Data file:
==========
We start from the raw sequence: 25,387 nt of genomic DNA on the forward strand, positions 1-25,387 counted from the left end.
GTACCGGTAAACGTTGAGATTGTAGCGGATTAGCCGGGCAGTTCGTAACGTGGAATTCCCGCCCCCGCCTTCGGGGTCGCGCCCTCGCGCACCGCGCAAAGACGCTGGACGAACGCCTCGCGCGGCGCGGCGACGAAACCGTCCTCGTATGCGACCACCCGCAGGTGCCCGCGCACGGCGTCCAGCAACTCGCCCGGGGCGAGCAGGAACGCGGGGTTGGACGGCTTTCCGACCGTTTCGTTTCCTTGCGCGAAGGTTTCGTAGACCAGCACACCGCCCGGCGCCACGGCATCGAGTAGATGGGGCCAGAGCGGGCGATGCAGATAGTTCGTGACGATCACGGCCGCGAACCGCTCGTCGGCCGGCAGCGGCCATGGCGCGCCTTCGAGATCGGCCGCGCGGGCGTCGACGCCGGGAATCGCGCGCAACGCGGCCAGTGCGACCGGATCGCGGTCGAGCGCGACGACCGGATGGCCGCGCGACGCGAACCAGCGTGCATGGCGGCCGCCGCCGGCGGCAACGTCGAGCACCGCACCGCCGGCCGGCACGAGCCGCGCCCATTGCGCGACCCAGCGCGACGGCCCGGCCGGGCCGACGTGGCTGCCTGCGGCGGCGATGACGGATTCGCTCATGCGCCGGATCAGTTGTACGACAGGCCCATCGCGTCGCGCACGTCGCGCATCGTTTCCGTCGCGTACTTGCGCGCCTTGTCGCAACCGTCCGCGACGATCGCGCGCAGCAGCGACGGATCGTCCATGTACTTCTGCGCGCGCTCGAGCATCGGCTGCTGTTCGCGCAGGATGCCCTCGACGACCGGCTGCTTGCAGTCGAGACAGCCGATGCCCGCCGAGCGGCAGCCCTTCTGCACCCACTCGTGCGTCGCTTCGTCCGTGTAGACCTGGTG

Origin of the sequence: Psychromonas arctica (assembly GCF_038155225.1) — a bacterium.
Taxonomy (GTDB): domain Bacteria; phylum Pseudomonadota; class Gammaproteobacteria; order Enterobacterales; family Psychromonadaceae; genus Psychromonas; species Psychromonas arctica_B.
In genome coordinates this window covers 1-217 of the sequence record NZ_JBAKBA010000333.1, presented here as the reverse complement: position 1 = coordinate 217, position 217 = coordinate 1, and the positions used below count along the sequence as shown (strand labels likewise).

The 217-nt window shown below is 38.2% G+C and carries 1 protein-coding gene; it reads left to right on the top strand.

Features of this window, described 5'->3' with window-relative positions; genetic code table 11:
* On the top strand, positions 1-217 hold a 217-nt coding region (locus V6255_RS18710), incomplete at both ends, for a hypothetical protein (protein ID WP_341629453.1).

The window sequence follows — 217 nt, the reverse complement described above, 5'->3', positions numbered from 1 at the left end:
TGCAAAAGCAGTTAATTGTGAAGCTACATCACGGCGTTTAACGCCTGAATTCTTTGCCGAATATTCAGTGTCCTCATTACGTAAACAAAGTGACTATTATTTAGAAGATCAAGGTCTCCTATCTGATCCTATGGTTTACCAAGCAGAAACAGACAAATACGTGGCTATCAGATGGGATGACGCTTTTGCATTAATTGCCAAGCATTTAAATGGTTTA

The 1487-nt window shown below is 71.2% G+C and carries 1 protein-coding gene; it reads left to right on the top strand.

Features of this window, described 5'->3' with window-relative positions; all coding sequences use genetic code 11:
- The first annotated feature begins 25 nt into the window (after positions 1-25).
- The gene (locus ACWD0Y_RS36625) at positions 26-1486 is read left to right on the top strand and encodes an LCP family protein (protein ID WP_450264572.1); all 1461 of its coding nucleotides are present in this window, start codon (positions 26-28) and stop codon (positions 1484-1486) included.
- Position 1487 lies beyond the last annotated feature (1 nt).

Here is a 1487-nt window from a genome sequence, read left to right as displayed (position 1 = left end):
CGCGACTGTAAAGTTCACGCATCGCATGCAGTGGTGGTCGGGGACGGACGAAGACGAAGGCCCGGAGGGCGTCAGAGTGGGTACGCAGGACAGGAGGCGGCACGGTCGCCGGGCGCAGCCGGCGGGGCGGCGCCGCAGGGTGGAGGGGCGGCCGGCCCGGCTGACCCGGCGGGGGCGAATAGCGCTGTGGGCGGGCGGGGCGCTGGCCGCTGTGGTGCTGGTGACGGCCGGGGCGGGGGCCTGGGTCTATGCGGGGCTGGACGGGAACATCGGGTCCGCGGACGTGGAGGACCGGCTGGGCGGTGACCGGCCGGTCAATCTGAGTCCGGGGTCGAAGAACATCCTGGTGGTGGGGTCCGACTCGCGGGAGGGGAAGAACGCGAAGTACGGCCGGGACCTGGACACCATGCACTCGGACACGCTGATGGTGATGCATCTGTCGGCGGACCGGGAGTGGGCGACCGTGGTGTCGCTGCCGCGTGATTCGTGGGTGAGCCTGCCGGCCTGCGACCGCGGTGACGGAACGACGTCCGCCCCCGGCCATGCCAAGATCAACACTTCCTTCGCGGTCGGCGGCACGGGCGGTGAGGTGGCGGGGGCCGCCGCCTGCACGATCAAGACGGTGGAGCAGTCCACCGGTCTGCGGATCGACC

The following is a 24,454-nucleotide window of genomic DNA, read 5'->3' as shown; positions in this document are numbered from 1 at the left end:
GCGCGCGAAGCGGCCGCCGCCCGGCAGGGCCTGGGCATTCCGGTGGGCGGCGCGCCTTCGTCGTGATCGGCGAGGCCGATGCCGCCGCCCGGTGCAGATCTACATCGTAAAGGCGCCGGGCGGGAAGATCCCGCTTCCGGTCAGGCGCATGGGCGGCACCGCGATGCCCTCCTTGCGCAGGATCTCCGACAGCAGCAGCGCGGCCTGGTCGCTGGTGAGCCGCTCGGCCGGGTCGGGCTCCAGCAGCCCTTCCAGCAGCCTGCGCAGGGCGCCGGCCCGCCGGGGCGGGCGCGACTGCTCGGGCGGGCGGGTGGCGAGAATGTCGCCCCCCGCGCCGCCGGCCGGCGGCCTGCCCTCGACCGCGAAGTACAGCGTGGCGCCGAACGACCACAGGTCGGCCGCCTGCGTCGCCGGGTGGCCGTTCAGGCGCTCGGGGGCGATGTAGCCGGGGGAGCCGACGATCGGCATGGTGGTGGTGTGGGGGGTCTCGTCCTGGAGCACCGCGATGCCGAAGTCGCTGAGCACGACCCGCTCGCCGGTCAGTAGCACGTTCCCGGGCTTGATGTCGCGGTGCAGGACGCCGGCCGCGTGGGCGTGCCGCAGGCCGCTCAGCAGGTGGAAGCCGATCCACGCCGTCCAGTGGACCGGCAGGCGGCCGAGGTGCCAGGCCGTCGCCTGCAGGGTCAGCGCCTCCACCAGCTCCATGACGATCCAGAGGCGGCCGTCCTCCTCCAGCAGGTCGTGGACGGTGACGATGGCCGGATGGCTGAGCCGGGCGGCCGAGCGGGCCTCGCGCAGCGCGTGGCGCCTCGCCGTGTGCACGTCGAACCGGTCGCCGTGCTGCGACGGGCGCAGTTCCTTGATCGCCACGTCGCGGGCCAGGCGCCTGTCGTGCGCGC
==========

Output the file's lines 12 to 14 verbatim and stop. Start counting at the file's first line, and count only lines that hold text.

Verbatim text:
Features of this window, described 5'->3' with window-relative positions; all coding sequences use genetic code 11:
- The first annotated feature begins 25 nt into the window (after positions 1-25).
- The gene (locus ACWD0Y_RS36625) at positions 26-1486 is read left to right on the top strand and encodes an LCP family protein (protein ID WP_450264572.1); all 1461 of its coding nucleotides are present in this window, start codon (positions 26-28) and stop codon (positions 1484-1486) included.